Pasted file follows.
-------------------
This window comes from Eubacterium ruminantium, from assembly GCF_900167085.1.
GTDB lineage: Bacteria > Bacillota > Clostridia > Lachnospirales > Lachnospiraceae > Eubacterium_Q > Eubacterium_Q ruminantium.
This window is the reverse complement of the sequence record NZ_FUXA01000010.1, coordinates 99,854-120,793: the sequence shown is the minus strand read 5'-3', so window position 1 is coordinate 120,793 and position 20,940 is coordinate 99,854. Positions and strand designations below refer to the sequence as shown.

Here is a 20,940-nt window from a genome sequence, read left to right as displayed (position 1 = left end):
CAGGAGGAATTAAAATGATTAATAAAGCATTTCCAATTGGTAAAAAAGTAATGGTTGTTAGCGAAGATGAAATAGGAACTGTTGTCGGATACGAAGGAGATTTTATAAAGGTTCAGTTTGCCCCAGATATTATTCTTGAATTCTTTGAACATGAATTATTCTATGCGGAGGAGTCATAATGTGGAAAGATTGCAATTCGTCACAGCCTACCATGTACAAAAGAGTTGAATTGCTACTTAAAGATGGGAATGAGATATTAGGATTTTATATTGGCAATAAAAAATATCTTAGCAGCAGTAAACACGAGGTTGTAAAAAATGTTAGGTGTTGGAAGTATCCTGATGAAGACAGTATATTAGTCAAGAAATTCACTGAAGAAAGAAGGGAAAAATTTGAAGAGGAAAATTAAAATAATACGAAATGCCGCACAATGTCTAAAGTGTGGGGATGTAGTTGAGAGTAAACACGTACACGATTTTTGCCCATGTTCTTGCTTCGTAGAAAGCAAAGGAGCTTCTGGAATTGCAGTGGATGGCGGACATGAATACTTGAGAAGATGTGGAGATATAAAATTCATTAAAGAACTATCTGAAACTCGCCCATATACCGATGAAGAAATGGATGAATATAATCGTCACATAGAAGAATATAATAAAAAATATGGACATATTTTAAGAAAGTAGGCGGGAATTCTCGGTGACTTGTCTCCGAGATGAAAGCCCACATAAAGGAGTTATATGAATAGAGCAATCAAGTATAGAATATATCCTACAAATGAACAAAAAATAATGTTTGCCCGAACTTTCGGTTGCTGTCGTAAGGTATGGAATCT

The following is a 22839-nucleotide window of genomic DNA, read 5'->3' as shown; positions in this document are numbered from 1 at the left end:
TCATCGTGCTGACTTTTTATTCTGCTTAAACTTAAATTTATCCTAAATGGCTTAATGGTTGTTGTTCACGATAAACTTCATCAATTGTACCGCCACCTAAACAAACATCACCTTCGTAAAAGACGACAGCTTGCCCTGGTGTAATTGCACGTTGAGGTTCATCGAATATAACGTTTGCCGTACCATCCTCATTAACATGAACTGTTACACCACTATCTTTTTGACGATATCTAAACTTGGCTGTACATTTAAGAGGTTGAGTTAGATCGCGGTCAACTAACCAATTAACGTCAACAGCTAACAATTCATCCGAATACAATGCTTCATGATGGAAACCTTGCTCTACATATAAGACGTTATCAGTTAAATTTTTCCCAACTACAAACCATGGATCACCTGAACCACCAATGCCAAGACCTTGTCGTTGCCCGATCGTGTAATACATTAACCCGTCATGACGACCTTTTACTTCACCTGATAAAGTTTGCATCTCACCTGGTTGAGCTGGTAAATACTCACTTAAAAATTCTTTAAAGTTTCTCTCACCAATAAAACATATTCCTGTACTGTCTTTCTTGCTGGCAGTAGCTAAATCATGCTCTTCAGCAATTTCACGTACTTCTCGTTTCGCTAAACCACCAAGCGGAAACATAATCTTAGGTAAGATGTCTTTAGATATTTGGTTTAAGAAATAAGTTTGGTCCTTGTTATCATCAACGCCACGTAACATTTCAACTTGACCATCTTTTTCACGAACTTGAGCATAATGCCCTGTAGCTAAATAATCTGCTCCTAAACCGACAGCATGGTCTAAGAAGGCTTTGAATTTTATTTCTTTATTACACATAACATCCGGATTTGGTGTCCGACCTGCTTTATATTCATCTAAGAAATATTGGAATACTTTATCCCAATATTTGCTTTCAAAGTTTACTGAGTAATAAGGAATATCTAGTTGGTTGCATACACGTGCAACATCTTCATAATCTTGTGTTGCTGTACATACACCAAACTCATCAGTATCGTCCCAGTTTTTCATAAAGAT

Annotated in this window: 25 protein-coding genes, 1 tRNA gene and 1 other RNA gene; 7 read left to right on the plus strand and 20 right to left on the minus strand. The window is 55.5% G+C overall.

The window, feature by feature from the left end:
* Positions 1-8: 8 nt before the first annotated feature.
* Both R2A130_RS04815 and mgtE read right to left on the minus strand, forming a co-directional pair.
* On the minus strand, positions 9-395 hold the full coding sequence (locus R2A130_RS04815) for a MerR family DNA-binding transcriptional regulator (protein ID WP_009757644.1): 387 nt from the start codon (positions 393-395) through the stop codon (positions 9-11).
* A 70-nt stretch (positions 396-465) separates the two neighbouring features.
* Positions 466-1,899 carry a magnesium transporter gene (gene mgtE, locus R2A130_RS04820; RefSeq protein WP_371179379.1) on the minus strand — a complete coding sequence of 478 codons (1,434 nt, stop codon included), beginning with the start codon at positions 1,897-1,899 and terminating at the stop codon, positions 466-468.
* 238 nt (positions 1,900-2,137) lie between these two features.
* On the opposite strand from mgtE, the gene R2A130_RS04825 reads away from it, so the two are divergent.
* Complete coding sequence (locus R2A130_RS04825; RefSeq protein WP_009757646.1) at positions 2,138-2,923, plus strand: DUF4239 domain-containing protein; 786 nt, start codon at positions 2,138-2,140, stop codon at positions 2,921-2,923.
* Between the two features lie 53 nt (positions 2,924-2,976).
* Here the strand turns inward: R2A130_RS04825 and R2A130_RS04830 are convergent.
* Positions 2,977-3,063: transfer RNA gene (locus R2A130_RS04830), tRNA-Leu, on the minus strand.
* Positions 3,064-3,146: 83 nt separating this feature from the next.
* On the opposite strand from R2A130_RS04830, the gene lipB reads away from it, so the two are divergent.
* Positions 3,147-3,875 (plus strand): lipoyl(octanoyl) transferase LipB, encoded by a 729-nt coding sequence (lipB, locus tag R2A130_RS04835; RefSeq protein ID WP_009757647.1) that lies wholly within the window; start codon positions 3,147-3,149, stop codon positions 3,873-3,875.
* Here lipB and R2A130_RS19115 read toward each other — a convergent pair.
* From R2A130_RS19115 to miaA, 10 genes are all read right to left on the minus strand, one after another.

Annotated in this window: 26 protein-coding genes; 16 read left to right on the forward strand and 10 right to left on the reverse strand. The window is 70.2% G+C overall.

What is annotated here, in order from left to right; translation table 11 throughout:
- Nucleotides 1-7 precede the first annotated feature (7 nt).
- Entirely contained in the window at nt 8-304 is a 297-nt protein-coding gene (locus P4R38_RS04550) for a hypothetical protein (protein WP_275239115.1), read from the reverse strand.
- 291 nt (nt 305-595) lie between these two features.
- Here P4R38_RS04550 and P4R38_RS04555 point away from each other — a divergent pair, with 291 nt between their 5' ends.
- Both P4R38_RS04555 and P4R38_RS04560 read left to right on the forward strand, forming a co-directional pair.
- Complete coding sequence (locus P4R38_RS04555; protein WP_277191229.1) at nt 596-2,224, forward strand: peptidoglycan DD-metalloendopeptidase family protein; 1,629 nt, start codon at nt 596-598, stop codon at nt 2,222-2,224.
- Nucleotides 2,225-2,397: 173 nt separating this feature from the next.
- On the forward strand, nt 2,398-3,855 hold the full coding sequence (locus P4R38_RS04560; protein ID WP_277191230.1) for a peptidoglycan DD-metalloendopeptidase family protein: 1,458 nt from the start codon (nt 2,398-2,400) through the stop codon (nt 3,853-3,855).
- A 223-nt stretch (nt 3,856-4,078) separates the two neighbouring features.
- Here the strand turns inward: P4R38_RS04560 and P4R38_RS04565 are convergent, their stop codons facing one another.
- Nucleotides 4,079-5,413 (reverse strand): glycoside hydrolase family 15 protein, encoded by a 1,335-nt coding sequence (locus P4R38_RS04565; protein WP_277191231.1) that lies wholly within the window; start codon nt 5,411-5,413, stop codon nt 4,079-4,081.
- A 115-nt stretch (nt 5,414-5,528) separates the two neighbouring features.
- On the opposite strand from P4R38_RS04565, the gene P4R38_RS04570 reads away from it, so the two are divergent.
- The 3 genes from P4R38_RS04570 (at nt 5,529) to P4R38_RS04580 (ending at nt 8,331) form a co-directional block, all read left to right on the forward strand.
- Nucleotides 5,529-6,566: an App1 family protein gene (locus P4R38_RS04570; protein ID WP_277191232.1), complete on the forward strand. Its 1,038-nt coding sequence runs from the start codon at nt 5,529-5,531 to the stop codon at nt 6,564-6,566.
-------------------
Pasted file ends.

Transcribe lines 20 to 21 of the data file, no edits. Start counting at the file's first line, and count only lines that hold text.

* Positions 2,977-3,063: transfer RNA gene (locus R2A130_RS04830), tRNA-Leu, on the minus strand.
* Positions 3,064-3,146: 83 nt separating this feature from the next.